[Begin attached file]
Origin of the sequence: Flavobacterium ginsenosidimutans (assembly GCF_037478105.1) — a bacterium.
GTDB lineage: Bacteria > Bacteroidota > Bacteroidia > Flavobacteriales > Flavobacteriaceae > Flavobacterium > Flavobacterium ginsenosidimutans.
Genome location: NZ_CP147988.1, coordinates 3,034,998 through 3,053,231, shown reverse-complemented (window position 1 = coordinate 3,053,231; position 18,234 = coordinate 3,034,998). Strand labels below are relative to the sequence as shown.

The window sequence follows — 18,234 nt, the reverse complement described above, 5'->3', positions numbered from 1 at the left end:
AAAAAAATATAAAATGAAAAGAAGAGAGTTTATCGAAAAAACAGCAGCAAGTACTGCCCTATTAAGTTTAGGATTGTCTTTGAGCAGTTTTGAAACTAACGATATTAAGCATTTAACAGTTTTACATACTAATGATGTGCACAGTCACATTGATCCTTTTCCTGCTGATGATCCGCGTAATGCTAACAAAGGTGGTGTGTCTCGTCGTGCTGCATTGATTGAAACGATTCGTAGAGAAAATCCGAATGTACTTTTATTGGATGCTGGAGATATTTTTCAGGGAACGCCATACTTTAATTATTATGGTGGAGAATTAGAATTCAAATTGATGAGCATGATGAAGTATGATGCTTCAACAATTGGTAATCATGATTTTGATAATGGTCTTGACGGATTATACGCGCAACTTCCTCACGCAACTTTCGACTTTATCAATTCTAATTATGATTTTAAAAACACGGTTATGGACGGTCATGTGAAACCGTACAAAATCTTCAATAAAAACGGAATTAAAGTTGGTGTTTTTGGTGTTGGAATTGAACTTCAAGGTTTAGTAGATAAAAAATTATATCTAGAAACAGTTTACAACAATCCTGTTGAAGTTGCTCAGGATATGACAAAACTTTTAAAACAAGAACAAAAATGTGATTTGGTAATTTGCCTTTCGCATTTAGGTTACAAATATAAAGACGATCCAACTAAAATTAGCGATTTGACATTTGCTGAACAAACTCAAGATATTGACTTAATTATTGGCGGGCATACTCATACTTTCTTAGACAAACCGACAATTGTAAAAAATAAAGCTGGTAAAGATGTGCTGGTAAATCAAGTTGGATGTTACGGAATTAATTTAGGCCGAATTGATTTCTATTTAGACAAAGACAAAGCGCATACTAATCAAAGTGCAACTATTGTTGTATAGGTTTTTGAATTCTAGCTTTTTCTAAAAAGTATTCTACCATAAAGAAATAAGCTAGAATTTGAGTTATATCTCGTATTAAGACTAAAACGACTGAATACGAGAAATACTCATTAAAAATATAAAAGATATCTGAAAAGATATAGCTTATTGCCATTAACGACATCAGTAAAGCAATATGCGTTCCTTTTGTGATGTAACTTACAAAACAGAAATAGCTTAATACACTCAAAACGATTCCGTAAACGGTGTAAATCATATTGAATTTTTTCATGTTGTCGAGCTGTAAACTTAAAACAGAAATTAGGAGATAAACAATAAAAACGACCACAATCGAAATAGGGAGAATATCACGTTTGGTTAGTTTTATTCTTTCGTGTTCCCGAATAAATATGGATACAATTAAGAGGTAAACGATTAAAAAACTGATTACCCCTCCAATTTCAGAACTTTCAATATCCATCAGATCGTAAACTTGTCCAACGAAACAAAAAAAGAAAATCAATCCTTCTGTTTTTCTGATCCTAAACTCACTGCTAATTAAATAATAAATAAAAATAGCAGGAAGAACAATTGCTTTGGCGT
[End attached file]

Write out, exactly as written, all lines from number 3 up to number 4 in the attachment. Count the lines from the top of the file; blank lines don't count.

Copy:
Genome location: NZ_CP147988.1, coordinates 3,034,998 through 3,053,231, shown reverse-complemented (window position 1 = coordinate 3,053,231; position 18,234 = coordinate 3,034,998). Strand labels below are relative to the sequence as shown.

The window sequence follows — 18,234 nt, the reverse complement described above, 5'->3', positions numbered from 1 at the left end: